Why Bordeaux winemakers are planning to uproot almost 10% of vineyards

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Why Bordeaux winemakers are planning to uproot almost 10% of vineyards
A visitor tastes red wine at a wine tasting session at the Chateau Carbonnieux in Cadaujac, near Bordeaux, southwestern France (Photo by GEORGES GOBET / AFP)

Winemakers in the famous French wine area around Bordeaux are getting ready to uproot thousands of hectares of vineyards.


France is the world's second-largest wine producer after Italy, and to many, the Bordeaux area is its crown jewel. But after this year's harvest almost 10,000 hectares of vineyards in the region will be uprooted.

The reason is that wine demand - especially for red wine - has been decreasing and winegrowers are scrambling to deal with overproduction.


With too much wine on the market, prices have dropped. In January, almost a third of professional winegrowers in the Bordeaux appellation said they were experiencing financial difficulty, with almost a quarter seeing the best solution as uprooting their vines, according to French daily Le Parisien.

AFP reported in February that red wine sales in French supermarkets dropped 15 percent in 2022. Meanwhile, white and rosé wine were less affected, registering declines of around three and four percent.

READ MORE: ANALYSIS: Why the French are drinking less and less wine

According to Le Parisien, when it comes to the decrease in red wine consumption - it is the less prestigious appellations that are suffering most due to the collapse in prices and overproduction. The grand crus - expensive, high-end wines - have been less affected.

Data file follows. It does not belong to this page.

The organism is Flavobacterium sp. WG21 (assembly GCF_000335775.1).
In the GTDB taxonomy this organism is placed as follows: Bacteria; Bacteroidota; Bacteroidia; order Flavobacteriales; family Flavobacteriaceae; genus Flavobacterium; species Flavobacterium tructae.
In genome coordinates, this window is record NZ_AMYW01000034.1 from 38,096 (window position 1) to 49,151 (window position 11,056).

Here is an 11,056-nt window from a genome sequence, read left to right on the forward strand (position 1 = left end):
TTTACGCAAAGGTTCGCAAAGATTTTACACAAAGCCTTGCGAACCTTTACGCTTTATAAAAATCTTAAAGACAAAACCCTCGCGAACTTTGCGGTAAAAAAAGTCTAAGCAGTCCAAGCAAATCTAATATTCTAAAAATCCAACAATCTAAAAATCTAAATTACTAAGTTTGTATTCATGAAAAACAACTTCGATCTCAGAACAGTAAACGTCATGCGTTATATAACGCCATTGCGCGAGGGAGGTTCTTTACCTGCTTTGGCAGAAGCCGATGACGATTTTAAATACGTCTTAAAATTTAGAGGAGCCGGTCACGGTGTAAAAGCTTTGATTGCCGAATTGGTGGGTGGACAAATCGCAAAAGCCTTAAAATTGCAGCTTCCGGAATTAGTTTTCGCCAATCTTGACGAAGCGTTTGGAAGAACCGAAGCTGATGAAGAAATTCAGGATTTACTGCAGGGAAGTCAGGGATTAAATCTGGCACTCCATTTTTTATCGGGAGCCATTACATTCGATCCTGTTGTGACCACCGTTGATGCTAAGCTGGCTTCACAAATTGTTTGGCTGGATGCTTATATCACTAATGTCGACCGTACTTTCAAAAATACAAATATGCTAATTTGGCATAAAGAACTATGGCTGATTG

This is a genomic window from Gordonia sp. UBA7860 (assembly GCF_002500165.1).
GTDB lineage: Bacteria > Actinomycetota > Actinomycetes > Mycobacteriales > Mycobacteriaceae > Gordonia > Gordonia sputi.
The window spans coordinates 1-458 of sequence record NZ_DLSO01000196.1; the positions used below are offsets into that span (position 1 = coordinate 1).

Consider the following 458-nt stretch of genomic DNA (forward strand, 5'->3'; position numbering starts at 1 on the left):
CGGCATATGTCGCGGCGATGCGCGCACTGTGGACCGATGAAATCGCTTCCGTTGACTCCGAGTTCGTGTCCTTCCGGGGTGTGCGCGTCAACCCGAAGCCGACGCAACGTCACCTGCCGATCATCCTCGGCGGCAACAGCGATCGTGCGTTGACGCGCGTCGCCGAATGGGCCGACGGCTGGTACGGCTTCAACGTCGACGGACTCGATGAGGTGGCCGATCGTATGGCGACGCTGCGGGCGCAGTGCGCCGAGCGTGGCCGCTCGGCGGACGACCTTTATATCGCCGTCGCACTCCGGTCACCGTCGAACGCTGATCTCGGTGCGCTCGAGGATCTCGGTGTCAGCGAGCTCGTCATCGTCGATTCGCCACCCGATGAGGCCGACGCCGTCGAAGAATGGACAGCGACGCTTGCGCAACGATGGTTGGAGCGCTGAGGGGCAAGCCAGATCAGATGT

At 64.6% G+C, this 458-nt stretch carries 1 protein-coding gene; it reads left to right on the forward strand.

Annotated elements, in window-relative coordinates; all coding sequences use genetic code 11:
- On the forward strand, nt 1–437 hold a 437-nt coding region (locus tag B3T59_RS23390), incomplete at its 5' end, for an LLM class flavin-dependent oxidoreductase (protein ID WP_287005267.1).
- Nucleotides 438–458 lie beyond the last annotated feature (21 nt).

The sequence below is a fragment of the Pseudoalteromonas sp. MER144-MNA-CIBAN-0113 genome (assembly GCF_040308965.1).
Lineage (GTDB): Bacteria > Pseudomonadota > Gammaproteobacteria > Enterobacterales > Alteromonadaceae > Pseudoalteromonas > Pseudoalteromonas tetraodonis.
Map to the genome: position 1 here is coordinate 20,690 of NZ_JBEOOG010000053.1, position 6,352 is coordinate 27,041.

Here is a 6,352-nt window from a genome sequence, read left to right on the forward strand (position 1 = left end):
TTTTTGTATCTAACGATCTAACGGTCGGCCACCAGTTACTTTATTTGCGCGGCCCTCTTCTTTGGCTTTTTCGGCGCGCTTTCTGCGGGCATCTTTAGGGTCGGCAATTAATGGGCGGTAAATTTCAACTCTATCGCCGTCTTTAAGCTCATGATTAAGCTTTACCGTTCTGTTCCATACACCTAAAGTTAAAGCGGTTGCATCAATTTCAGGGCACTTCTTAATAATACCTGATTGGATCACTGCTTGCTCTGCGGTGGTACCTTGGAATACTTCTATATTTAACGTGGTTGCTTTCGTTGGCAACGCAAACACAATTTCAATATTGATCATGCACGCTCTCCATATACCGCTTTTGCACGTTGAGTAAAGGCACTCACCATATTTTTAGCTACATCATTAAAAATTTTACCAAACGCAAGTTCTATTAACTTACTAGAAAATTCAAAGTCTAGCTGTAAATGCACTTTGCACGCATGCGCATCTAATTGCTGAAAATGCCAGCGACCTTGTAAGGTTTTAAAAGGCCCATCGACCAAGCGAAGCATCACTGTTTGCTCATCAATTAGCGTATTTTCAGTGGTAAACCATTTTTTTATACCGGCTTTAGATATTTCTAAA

The trend of dropping wine consumption is not new - the average amount of wine drunk per year per French person has been declining for the last 70 years. Once at 130 litres per year per person on average, that number is now closer to 40 litres per year.

The reason that red wine sales are declining faster than white and rosé is not clear - but some suggestions include longer, hotter summers leading to a longer season for whites and rosés. Alternatively the decline in the consumption of red meat - the traditional pairing for red wine - has been suggested.

Uprooting the vineyards

The process of uprooting the vines is called "grubbing up" the land, and it would help to reduce production, and allow wine growers to repurpose the land for other activities. 

"The grubbing-up of vines in Gironde should not be seen as a step backwards, but rather as a way of preparing to win back the market", France's Minister of Agriculture, Marc Fesneau, said at the Salon de l'Agriculture in February.


Le Parisien reported on Wednesday that 9,500 hectares will be uprooted - a number that the Bordeaux wine trade association calculated would help to match supply to demand.

Grubbing up the vines will also help to prevent the spread of 'flavescence dorée' a vine disease that tends to affect abandoned vineyards and can spread to others, leading to major crop losses. 

As an incentive to uproot the plants, farmers will be given €6,000 per hectare grubbed up.

Previously, winegrowers had asked for compensation of at least €10,000 per hectare. The organisation "Viti 33" which represents winegrowers in the area, told Le Parisien that the aid offered will not be enough for many winegrowers who may be too old to begin planting new crops.

The French government has also come up with other solutions to deal with the wine backlog. In February, France's agriculture ministry said it would spend up to €160 million on distilling the tipple into industrial alcohol to use up some of the backlog.

This is also not the first time the industry has faced surplus - in 2020, when France had too much wine to spare as a result of the pandemic, the extra wine was also distilled into fuel for vehicles.



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